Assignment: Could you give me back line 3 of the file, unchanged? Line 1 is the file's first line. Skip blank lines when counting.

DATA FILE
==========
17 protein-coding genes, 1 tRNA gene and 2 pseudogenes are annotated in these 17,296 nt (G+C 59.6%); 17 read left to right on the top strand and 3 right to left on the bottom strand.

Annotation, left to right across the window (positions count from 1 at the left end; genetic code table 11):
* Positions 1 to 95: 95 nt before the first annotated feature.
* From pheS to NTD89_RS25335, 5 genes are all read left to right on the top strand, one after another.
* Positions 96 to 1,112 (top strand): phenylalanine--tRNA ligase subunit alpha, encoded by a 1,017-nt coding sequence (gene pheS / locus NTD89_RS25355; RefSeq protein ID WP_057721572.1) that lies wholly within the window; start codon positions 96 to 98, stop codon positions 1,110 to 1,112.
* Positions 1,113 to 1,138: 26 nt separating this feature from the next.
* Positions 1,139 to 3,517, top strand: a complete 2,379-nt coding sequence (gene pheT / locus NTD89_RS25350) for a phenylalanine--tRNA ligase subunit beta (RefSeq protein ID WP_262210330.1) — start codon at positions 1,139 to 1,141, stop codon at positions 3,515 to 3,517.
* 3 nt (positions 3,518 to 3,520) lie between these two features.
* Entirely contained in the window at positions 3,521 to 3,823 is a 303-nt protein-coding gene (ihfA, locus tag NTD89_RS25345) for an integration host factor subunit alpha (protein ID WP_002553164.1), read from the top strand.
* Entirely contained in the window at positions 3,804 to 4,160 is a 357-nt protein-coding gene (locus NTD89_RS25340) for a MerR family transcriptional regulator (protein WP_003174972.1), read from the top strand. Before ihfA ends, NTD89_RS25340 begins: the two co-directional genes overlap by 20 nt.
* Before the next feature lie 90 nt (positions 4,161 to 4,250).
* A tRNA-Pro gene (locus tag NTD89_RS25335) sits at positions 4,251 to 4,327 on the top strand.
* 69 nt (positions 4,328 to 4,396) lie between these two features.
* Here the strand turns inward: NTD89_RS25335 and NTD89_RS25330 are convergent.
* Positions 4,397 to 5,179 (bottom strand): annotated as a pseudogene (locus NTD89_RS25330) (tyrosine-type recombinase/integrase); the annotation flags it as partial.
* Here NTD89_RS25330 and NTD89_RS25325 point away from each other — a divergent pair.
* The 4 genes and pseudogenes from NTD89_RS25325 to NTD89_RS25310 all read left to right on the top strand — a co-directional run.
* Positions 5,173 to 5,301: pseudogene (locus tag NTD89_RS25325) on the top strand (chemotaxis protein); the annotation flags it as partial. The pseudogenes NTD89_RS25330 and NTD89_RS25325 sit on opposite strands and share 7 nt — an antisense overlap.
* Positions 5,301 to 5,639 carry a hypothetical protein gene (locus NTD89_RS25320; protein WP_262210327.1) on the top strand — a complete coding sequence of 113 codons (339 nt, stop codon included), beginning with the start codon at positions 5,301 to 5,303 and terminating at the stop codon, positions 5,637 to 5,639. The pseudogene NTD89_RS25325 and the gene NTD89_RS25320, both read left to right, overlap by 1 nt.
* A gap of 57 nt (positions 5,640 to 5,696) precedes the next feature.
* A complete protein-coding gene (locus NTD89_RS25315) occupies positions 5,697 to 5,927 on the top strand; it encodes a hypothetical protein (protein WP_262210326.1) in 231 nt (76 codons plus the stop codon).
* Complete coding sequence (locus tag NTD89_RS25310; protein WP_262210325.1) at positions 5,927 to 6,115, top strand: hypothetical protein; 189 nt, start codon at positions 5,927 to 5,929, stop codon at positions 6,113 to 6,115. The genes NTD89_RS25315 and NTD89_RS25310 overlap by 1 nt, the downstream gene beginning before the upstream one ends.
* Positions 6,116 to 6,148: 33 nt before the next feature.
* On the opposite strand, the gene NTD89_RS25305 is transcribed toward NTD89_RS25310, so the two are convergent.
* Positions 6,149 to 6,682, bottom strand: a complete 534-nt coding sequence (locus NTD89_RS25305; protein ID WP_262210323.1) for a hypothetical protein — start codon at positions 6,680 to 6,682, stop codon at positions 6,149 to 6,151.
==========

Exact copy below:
* Positions 1 to 95: 95 nt before the first annotated feature.